1,400 gallons per day (including rainwater)
According to "The green, blue and grey water footprint of crops and derived crop products" (Mekonnen and Hoekstra, 2011), for the period from 1996 to 2005 the global average water usage for fodder crops was 253 cubic meters per ton (or 253 L per kg).
Your original source gives a range of 18 to 25 kg/day for fodder consumed by a lactating cow. Using that range, the water needed to produce that amount of fodder per cow is between 4,554 and 6,325 liters of water per day. That's an average of about 1,400 gallons per day.
Here's the breakdown by water type:
- 27 liters/kg blue water: "the volume of surface and groundwater consumed (evaporated) as a result of the production of a good" (this includes irrigation water)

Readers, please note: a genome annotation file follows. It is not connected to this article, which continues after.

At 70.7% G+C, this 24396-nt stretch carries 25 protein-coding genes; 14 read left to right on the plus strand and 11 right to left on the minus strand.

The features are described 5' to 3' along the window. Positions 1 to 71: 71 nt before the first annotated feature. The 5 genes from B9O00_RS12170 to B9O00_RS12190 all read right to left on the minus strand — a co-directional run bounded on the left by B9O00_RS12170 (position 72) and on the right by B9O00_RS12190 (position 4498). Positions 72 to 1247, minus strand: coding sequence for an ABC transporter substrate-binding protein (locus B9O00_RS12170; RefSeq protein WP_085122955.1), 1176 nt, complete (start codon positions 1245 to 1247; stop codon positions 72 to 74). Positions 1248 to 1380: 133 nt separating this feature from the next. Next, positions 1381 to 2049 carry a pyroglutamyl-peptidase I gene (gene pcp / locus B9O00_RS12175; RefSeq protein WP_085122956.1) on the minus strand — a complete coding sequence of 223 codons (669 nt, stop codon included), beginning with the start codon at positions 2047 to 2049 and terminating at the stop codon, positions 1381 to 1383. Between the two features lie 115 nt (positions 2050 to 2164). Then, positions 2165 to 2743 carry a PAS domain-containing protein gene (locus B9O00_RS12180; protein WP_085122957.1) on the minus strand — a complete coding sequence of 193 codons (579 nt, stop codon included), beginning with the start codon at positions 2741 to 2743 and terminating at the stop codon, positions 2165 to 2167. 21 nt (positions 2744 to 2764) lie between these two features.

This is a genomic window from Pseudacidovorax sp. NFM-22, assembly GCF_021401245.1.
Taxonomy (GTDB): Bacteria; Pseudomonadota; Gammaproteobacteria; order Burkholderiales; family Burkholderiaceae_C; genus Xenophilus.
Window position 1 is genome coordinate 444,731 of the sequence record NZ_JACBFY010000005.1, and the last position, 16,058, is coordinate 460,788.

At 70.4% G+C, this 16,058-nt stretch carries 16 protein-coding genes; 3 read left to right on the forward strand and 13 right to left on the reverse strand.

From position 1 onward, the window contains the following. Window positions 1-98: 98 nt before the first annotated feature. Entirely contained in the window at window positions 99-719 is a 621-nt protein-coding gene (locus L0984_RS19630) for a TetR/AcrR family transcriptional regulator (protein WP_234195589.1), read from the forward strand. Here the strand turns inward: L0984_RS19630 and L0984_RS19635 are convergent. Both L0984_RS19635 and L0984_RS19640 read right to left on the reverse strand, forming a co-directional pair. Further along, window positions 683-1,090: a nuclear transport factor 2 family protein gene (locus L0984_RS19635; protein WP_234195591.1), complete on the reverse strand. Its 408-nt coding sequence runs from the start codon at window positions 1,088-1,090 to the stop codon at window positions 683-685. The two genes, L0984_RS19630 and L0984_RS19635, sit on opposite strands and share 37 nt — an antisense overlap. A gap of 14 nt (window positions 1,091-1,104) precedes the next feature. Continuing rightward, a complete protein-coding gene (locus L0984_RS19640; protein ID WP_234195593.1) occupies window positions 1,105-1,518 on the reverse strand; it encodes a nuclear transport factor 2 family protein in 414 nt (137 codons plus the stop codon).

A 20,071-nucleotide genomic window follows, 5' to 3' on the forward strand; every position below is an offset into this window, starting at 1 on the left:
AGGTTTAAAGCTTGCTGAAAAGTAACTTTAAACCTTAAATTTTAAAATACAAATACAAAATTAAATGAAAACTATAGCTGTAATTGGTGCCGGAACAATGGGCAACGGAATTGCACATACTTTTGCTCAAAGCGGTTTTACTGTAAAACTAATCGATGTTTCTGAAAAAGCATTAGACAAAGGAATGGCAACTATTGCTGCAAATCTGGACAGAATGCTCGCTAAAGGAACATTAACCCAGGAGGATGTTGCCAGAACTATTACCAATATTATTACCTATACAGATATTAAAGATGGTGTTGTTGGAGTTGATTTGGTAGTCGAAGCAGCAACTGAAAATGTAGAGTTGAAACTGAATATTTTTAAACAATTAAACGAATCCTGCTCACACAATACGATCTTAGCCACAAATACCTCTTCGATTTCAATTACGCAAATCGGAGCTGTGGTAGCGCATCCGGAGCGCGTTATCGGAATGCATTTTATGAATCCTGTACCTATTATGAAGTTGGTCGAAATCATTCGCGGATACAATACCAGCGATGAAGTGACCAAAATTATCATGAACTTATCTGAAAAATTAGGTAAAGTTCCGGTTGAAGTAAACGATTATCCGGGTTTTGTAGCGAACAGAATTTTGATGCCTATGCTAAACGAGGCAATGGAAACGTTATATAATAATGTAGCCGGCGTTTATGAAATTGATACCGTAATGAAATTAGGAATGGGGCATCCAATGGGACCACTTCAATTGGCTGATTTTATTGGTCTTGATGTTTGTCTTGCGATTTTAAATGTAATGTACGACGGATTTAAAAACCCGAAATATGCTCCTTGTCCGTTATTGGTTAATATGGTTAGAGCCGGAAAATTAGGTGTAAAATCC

- 207 liters/kg green water: "the rain-water consumed"
- 20 liters/kg grey water: "the volume of freshwater that is required to assimilate the load of pollutants based on existing ambient water quality standards."
460 gallons per day with rainwater ignored
If we want to take rainwater out of the equation, the full 1200 page report from the Water Footprint Network includes an annual breakdown for the U.S. of water usage by type for fodder production:
Green (rainfed): 154,374.1 Mm3/yr
Green (irrigated): 15,933.7
Green (total): 170,308.1
Blue (irrigated): 30,923.2
Thus, rainwater makes up about 68% of the total. Reducing the total above by this fraction gives a range of 1,457 to 2,024 liters per day, or around 460 gallons per day.
What the cows are drinking
According to the U.S. Geological Survey, the median dairy cow drinks about 35 gallons (132 liters) per day. A mere pittance compared to the water in their feed!